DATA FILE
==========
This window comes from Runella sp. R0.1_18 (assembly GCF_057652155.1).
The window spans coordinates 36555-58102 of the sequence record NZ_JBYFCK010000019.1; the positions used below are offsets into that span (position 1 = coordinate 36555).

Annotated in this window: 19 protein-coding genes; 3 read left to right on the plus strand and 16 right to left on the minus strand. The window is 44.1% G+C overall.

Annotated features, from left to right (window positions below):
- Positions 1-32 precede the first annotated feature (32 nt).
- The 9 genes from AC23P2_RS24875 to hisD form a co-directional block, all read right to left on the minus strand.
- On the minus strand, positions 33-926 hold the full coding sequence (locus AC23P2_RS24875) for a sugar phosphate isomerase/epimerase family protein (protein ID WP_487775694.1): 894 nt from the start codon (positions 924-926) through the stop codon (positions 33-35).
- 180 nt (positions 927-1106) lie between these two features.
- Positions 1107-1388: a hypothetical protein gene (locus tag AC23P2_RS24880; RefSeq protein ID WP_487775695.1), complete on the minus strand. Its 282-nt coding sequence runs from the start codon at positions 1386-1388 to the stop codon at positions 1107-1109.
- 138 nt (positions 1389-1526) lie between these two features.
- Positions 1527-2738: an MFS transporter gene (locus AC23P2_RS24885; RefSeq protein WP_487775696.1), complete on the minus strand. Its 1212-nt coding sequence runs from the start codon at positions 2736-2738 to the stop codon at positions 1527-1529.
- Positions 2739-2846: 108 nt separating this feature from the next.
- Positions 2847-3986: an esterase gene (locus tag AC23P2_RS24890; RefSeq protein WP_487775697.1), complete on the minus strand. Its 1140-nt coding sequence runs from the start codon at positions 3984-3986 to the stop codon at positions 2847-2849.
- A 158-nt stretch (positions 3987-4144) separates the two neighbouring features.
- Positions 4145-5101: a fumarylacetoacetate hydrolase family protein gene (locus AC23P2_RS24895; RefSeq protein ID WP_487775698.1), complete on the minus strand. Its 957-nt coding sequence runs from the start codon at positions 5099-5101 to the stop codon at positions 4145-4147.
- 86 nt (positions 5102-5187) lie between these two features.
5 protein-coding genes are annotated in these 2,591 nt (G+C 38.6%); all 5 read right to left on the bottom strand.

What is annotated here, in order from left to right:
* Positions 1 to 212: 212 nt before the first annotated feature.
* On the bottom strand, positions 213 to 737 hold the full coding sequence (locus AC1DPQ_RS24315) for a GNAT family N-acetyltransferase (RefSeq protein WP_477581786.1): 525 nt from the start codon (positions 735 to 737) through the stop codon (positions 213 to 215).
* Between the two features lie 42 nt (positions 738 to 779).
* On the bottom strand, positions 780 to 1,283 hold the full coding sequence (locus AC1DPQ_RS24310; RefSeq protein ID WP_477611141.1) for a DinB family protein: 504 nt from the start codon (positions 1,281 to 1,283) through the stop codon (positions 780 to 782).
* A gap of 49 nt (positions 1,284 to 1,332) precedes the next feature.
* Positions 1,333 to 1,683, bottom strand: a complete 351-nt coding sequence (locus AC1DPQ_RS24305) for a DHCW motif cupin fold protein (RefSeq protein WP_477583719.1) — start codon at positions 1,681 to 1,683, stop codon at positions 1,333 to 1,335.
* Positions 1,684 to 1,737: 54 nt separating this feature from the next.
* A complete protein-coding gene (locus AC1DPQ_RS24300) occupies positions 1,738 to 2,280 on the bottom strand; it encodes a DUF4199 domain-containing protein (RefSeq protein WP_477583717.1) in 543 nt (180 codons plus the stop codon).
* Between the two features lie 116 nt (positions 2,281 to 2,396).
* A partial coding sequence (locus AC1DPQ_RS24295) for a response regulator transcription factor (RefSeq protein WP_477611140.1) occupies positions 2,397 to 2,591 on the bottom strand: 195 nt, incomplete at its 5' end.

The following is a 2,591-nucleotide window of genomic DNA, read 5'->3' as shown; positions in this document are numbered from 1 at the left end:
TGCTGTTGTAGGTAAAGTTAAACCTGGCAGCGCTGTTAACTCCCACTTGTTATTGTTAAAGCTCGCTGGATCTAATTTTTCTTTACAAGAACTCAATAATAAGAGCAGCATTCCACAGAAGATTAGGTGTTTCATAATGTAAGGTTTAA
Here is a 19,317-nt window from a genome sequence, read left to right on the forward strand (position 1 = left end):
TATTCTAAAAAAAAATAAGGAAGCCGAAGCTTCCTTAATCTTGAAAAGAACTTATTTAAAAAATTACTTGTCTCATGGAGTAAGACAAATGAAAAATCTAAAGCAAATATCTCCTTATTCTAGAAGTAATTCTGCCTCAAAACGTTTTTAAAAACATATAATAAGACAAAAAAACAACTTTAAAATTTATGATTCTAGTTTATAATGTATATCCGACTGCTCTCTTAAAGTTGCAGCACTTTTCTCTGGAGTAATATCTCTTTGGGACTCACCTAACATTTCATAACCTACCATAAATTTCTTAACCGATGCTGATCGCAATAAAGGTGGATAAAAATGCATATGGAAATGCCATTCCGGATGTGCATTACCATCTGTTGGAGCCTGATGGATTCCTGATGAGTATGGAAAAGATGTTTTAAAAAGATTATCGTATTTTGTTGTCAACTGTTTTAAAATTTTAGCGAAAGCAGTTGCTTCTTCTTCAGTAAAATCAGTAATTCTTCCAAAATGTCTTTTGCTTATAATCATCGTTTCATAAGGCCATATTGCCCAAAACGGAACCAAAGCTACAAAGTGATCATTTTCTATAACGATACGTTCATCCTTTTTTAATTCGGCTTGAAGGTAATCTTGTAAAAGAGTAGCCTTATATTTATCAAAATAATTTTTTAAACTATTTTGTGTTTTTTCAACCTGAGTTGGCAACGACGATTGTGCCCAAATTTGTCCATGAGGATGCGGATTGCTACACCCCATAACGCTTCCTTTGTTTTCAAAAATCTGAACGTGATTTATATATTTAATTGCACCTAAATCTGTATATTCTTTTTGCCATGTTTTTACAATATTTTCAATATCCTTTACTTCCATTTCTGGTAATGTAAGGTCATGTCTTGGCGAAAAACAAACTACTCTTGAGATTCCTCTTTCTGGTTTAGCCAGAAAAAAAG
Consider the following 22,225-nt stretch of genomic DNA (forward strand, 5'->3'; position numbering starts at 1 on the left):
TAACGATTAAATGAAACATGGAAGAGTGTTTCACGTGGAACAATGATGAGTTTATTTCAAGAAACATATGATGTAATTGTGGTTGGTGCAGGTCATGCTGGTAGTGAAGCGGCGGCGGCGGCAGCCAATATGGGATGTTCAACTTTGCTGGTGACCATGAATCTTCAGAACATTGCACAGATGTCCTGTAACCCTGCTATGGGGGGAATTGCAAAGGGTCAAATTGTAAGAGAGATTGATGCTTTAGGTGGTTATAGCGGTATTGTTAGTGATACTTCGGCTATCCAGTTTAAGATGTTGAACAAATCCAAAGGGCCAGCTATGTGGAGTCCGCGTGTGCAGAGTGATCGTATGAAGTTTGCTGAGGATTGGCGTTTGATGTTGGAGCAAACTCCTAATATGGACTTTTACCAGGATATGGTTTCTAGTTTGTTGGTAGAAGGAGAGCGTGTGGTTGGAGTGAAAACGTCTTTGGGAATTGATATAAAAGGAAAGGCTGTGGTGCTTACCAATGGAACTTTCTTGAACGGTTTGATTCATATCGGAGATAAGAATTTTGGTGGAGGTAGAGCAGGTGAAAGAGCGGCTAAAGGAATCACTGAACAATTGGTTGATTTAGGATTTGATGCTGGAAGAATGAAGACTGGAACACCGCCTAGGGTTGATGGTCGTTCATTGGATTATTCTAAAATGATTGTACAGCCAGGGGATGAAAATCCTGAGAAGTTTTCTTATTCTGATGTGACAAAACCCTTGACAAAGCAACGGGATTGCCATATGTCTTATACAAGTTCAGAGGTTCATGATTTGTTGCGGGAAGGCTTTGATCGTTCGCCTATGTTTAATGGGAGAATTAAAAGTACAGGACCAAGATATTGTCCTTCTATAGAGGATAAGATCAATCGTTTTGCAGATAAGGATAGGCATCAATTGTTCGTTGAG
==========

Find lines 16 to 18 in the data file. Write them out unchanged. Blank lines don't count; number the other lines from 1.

- 86 nt (positions 5102-5187) lie between these two features.
5 protein-coding genes are annotated in these 2,591 nt (G+C 38.6%); all 5 read right to left on the bottom strand.

What is annotated here, in order from left to right: